I was admitted to the hospital at 10 p.m., with a total bowel blockage caused by scar-tissue adhesions. I had first gone to the ER at 3 a.m. that morning, but the ER doc misdiagnosed my condition as constipation. I was in extreme pain and also too weak to tell my husband when he first came home that I needed to return to the ER. By the time I returned, I became violently nauseated, and vomited repeatedly. Then a gastro-nasal tube was forced down my nose and into my stomach. I began hallucinating at approximately 5 p.m. the following day. I did not realize I was hallucinating, and thought my experiences were real. Some were quite coherent, such as believing there was a book sitting on table at home with a photo on the front showing a sculpture in white marble of a woman's hands holding the Bible, with barbed wire wrapped around her hands. I thought the sculpture had won the Nobel prize, and the book was the biography of the sculptor, whose mother had gone to extraordinary lengths to keep him safe from the Nazis. Some may actually have occurred during dreams, and were wildly improbable, but I don't recall ever going to sleep. At one point, I thought I was at a rest stop on the NJ turnpike, and saw the Nobel-winning sculptor there, working on a wood sculpture. The sculptor turned out to be the maintenance man on the hospital floor. I pulled out the naso-gastral tube three times, but was unaware that I had done so, although I do remember believing that I was buried beneath peat moss and feeling suffocated as I clawed my way out. I also thought I was at a party being given by a law firm which had sold its building to a school for gifted children, but I (also a lawyer) had been deposited there by my nurse and her boyfriend, who were supposed to have taken me to the OR. Some scenes from a book I had been reading made their way into my delusions, which were so real to me that I actually called some of the people involved later on and asked if the events had really happened. The hallucinations began before surgery and continued afterward. When I awoke from anesthesia, I thought the hospital staff was painting the doors to my upstairs bathroom, a project I'd been involved with before the blockage struck. I asked them how they knew what colors to use. They thought I was joking, and confirmed that they had gotten the colors right. Finally a neurologist was summoned, and I told her I was on the passenger ramp at La Guardia airport (instead of in a hospital in NC), and that I'd been born in Havana, Cuba (instead of Baltimore, MD.) I believed myself to be a member of the ruling party in Cuba (pre-Castro) and during an outdoor ceremony, an earthquake had struck, causing ancient monuments to come tumbling down. Later, I was bobbing in harbor waters near a huge ocean liner, with plastic bottles and other detritus floating by. The foregoing are only a small sample of the multitude of hallucinations. Occasionally, I was only an observer of astonishing events, but usually I was a participant. I recognized my husband and friends, but told them about many of these events, believing they had happened. The neurologist diagnosed clonazepam withdrawal. My other doctors later said this was unlikely, as I took clonazepam in small amounts on an erratic schedule, and was not dependent on the drug, although my prescription called for 3 mg. daily. Physician friends said my symptoms were more likely the result of sepsis. I did contract a urinary-tract infection from the catheter, and was being given antibiotics. Additionally, the nature of my underlying condition, and the delay in diagnosis and treatment, may have contributed to the sepsis. Hallucinations occur in only a very small percentage of sepsis sufferers, and in only a small percentage of those withdrawing suddenly from clonazepam. However, I do fit the profile of those who do experience hallucinations with sepsis, being female and aged 62 at the time of this description. After the three-day period, I returned to normal, although believing that my hallucinations had been real persisted for some days afterward. I recovered quickly from the surgery, although the pain persisted for a while, and I was walking easily (dragging my IV with me) through the hospital halls. This was the ONLY symptom I had. Not all the hallucinations were unpleasant -- in fact, they were highly interesting -- but they were incredibly complex. I still remember all the details, better than I remember what actually happened yesterday. Except for the urinary-tract infection, I had no other adverse effects from hospitalization -- no fever, chills, nausea, sweating, headaches, trembling or anything of that kind. The bowel blockage and the surgery were of course not fun, but in a way the hallucinations were fascinating. My own feeling, and that of the doctors who know me and my medical issues, is that my experiences were caused by sepsis, not clonazepam withdrawal, and the antibiotics I was given are probably what saved me.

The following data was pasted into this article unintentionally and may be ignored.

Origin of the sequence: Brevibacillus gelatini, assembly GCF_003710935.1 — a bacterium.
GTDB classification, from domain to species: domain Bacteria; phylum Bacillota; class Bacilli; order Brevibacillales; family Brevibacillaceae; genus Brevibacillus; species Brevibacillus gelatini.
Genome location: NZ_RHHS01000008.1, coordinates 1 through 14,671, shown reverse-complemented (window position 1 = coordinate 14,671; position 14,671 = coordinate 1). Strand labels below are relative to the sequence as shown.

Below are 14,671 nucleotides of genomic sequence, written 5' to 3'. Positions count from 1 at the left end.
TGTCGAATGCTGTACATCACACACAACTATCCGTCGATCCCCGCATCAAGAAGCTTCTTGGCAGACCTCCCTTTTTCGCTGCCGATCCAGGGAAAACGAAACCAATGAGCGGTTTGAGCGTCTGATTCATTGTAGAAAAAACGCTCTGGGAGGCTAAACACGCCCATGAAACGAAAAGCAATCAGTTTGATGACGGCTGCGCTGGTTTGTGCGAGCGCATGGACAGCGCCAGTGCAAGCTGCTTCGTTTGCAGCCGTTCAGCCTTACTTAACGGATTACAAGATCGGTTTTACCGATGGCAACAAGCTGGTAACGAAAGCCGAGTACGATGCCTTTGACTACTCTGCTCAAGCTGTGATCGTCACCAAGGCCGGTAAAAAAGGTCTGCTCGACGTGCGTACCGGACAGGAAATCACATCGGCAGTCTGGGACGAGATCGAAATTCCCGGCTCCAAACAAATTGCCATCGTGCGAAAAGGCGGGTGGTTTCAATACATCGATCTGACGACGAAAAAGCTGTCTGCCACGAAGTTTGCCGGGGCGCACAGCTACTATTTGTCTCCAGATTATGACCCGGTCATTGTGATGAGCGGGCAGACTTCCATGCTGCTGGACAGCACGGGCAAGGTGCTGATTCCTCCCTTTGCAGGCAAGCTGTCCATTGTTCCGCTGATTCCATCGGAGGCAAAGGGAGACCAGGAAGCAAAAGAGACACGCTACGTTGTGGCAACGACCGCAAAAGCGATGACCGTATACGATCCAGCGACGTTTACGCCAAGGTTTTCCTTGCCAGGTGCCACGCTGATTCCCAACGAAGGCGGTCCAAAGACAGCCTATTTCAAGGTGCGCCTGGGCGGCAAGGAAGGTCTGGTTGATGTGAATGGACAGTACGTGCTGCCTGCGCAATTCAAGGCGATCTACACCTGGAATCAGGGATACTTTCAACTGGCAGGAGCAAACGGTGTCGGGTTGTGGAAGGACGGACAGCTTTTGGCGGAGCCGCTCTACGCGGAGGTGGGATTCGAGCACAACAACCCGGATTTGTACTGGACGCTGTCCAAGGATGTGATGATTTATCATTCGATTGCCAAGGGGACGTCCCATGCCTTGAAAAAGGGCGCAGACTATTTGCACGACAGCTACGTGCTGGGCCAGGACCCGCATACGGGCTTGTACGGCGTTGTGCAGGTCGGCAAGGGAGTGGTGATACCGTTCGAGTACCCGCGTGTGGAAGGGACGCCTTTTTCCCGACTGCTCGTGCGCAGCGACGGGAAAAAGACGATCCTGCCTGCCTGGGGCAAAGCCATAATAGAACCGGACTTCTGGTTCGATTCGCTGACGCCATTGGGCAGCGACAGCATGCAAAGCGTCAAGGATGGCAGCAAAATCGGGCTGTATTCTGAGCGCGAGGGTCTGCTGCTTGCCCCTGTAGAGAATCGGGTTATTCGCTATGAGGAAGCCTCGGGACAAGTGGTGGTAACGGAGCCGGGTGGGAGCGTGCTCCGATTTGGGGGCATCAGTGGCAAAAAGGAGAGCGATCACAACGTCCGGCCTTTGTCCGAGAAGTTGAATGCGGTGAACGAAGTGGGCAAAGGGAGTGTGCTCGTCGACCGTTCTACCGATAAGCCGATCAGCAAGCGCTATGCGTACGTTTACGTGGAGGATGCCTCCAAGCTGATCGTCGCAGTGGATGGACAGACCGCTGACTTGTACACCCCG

• Bone infections involving my teeth crohns and prednisone over the past 12 years
    Dentist [2] tell me the abscesses are in the bones and I've had several root canals, bridges, bone surgeries that last 3 years, teeth became so mobile after the bone economy I had them pulled and now a partial one month ago. Bone loss etc. I don't have the ridges in my mouth that most Crohn patients have. Appears to affect the upper teeth.
    Crohns diagnosed at the age of 39. Moderate to severe.
    Dentists state the problem is the use of prednisone and having Crohn.

More reviews for: Sepsis, Gastric ulcer

Comments from related studies:

  • From this study (5 months ago):

  • Sprix may seem ideal as a way to bypass the notorious gastrointestinal effects of NSAIDs - but these effects are a serious risk, no matter how the NSAID gets into your system. I learned this the hard way. If you do want to take Sprix (or other ketorolac), talk to your doctor about supplementing it with an antacid medication.

    Reply

  • From this study (6 months ago):

  • Other than cancer; no tumor found; I think the Norco has caused several severe stomach ulcers.

    Reply

  • From this study (6 months ago):

  • My stomach cramps when I haven't eaten in a while and it cramps when I eat. I've been very stressed lately and I know all of my "stress" is going to my stomach so there's probably a lot of acid in there. So I took the Wellbutrin to calm the stress but my stomach started cramping again.

    Reply

Post a new comment    OR    Read more comments

WARNING: Please DO NOT STOP MEDICATIONS without first consulting a physician since doing so could be hazardous to your health.

DISCLAIMER: All material available on eHealthMe.com is for informational purposes only, and is not a substitute for medical advice, diagnosis, or treatment provided by a qualified healthcare provider. All information is observation-only, and has not been supported by scientific studies or clinical trials unless otherwise stated. Different individuals may respond to medication in different ways. Every effort has been made to ensure that all information is accurate, up-to-date, and complete, but no guarantee is made to that effect. The use of the eHealthMe site and its content is at your own risk.

You may report adverse side effects to the FDA at http://www.fda.gov/medwatch/ or 1-800-FDA-1088 (1-800-332-1088).

If you use this eHealthMe study on publication, please acknowledge it with a citation: study title, URL, accessed date.

   

About - Terms of service - Privacy policy - Press - Testimonials - Contact us

 
© 2015 eHealthMe.com. All rights reserved. Use of this site constitutes acceptance of eHealthMe.com's terms of service and privacy policy.